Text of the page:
The sadness of life and death
While personally I have experienced pleasure through the success of my beloved team and have continued to enjoy my life going drinking and playing football, I have to pause for a while to think about two men who have tragically passed away.
One I didn't know well, one I didn't know at all, but both brought me joy and were unique characters.
The first is Paul Rice. I know my publicity for this blofg is rubbish and few people read it but this will be waiting in the archive for those visitors who will care about it.
Paul has long been the voice of Tranmere Rovers. A caring man who was once in hospital radio as I understand it, he became the official match commentator for Rovers' own matchday videos, the tapes which are sent to news agencies, other clubs and are sold in the club shop.
He became a cult figure nationally when ITV made their ill-fated stab at turning the Football League into a major digital TV draw.
Gabby Yorath (as she was) and her team of sycophantic panting ex-footballers picked up on the commentary on the tapes they received from Prenton Park. Paul was never one for airs and graces and his passion for the club made his commentary more than slightly partisan and his eloquence and accidental swearing resulted in the most entertaining commentary I have ever heard.
He died on August 27 and will be sadly missed by his family, friends and supporters of Tranmere Rovers.
The other death is more high profile. Steve Irwin, the Crocodile Hunter. I am no environmental expert but I love wild animals and Steve Irwin has for many years given me infotainment giving me a perspective on animals I never previously had.
His infectious enthusiasm and skill in handling animals in their natural habitat was inspiring and taught me that some of the world's fiercest creatures should be respected but not feared and that sometimes it is your fear that encourages them to strike.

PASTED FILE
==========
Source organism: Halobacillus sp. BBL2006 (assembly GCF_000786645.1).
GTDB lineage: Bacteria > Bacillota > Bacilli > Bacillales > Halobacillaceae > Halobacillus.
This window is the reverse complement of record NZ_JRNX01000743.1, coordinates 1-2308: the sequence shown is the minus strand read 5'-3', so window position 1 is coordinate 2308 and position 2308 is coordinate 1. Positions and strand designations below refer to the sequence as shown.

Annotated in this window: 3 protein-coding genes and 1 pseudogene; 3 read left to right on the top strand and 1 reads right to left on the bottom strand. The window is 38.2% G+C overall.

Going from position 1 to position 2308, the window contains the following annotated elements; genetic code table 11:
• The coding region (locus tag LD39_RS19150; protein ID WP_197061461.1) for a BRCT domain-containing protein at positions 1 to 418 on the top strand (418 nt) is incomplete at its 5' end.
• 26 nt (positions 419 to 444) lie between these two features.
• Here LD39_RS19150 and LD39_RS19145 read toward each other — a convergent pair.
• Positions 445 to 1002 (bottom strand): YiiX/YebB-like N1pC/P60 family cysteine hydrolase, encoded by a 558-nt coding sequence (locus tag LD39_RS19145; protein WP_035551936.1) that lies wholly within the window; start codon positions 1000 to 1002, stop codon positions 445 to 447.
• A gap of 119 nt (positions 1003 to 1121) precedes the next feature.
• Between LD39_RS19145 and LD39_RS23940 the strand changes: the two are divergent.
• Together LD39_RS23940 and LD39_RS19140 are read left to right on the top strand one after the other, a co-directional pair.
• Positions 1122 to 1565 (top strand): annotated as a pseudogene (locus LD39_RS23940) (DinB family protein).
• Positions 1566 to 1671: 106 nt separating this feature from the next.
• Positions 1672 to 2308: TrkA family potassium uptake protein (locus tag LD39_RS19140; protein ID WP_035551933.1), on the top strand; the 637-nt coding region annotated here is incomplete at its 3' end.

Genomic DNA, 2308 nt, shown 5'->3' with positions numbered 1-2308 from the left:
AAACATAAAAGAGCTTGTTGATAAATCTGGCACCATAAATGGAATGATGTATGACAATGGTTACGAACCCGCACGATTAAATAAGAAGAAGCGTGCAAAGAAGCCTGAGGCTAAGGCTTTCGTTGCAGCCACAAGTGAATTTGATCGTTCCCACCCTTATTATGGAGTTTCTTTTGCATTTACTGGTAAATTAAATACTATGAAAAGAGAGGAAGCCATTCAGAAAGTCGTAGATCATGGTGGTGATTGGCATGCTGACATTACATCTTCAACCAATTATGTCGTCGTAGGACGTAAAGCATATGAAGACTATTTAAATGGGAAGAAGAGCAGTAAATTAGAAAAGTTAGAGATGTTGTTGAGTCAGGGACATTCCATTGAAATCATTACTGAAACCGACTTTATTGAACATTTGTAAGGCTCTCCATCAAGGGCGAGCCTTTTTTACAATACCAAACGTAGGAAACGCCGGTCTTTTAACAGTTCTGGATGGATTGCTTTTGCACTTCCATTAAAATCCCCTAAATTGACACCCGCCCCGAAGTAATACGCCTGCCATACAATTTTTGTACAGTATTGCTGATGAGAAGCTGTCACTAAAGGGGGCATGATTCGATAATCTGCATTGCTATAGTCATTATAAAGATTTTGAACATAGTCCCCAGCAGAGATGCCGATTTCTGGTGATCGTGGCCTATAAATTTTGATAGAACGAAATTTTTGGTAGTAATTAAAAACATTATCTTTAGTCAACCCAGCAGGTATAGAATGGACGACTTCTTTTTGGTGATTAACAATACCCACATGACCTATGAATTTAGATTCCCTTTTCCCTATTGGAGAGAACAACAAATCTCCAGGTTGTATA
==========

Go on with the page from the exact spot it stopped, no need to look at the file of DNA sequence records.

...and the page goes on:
Little of this information is useful to me in Birkenhead but I always harboured an ambition to go to the Australia Zoo and see him giving one of his feeding-time talks. I wanted to speak with him to learn what makes him tick.
Sadly I will never be able to do that as he died on Monday, September 4.
Ironically he was killed, according to reports, by a stingray barb. There is uncertainty as to whether it was an attack or an accident as far as I can make out but what is certain is it killed him bcause it pierced his heart. A few centimetres either way and he would have survived another encounter.
It is a great loss to Australia Zoo, Australia as a nation, wildlife TV (Which is now left with idiots like Nigel Marvin or the always brilliant but ageing David Attenborough), and, if I may be so bold, the worlds, which has lost a great character and the one man I think would be able to make most of the world sit up and take notice of the protection of our wildlife species.
Of course the loss will be felt most by zoo staff and his family Terri, Bindi and Bob. Though you may never read this my thoughts are with you and I hope you can recover to keep Steve's wonderful enthusiastic legacy alive and continue to present conservation in a way that makes people truly care about it the way millions of us cared about Steve.